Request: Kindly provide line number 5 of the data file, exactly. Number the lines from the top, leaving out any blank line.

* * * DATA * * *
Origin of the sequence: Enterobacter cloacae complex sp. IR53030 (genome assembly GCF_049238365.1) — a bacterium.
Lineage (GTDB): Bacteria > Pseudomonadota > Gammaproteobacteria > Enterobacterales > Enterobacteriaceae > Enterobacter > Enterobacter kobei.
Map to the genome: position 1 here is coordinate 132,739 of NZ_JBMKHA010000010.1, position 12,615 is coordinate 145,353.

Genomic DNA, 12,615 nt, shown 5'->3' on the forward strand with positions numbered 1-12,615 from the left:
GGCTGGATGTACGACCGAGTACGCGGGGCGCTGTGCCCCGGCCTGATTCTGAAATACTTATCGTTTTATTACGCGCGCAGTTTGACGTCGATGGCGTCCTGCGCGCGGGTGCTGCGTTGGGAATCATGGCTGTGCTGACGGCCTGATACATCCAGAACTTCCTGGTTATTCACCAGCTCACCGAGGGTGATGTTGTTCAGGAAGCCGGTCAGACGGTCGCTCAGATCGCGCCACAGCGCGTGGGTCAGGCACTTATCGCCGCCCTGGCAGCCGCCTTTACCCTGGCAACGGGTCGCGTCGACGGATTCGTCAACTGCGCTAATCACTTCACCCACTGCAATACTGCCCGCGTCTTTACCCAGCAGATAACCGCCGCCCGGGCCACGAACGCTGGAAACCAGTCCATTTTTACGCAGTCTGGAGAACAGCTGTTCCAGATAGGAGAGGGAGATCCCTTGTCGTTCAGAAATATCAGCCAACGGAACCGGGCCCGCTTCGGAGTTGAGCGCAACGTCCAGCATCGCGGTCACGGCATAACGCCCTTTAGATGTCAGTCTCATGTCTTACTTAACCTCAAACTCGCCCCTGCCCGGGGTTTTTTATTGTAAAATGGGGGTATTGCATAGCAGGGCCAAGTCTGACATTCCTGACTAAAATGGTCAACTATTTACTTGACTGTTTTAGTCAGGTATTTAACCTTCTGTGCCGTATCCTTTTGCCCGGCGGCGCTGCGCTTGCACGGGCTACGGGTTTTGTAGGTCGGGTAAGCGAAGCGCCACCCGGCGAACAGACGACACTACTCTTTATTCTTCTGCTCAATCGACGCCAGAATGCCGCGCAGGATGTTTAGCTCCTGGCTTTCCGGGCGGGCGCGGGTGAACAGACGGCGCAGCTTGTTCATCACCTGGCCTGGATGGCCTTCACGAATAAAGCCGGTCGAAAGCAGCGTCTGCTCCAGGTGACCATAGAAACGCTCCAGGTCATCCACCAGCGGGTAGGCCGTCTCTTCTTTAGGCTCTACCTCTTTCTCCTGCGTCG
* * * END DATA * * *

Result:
GGCTGGATGTACGACCGAGTACGCGGGGCGCTGTGCCCCGGCCTGATTCTGAAATACTTATCGTTTTATTACGCGCGCAGTTTGACGTCGATGGCGTCCTGCGCGCGGGTGCTGCGTTGGGAATCATGGCTGTGCTGACGGCCTGATACATCCAGAACTTCCTGGTTATTCACCAGCTCACCGAGGGTGATGTTGTTCAGGAAGCCGGTCAGACGGTCGCTCAGATCGCGCCACAGCGCGTGGGTCAGGCACTTATCGCCGCCCTGGCAGCCGCCTTTACCCTGGCAACGGGTCGCGTCGACGGATTCGTCAACTGCGCTAATCACTTCACCCACTGCAATACTGCCCGCGTCTTTACCCAGCAGATAACCGCCGCCCGGGCCACGAACGCTGGAAACCAGTCCATTTTTACGCAGTCTGGAGAACAGCTGTTCCAGATAGGAGAGGGAGATCCCTTGTCGTTCAGAAATATCAGCCAACGGAACCGGGCCCGCTTCGGAGTTGAGCGCAACGTCCAGCATCGCGGTCACGGCATAACGCCCTTTAGATGTCAGTCTCATGTCTTACTTAACCTCAAACTCGCCCCTGCCCGGGGTTTTTTATTGTAAAATGGGGGTATTGCATAGCAGGGCCAAGTCTGACATTCCTGACTAAAATGGTCAACTATTTACTTGACTGTTTTAGTCAGGTATTTAACCTTCTGTGCCGTATCCTTTTGCCCGGCGGCGCTGCGCTTGCACGGGCTACGGGTTTTGTAGGTCGGGTAAGCGAAGCGCCACCCGGCGAACAGACGACACTACTCTTTATTCTTCTGCTCAATCGACGCCAGAATGCCGCGCAGGATGTTTAGCTCCTGGCTTTCCGGGCGGGCGCGGGTGAACAGACGGCGCAGCTTGTTCATCACCTGGCCTGGATGGCCTTCACGAATAAAGCCGGTCGAAAGCAGCGTCTGCTCCAGGTGACCATAGAAACGCTCCAGGTCATCCACCAGCGGGTAGGCCGTCTCTTCTTTAGGCTCTACCTCTTTCTCCTGCGTCG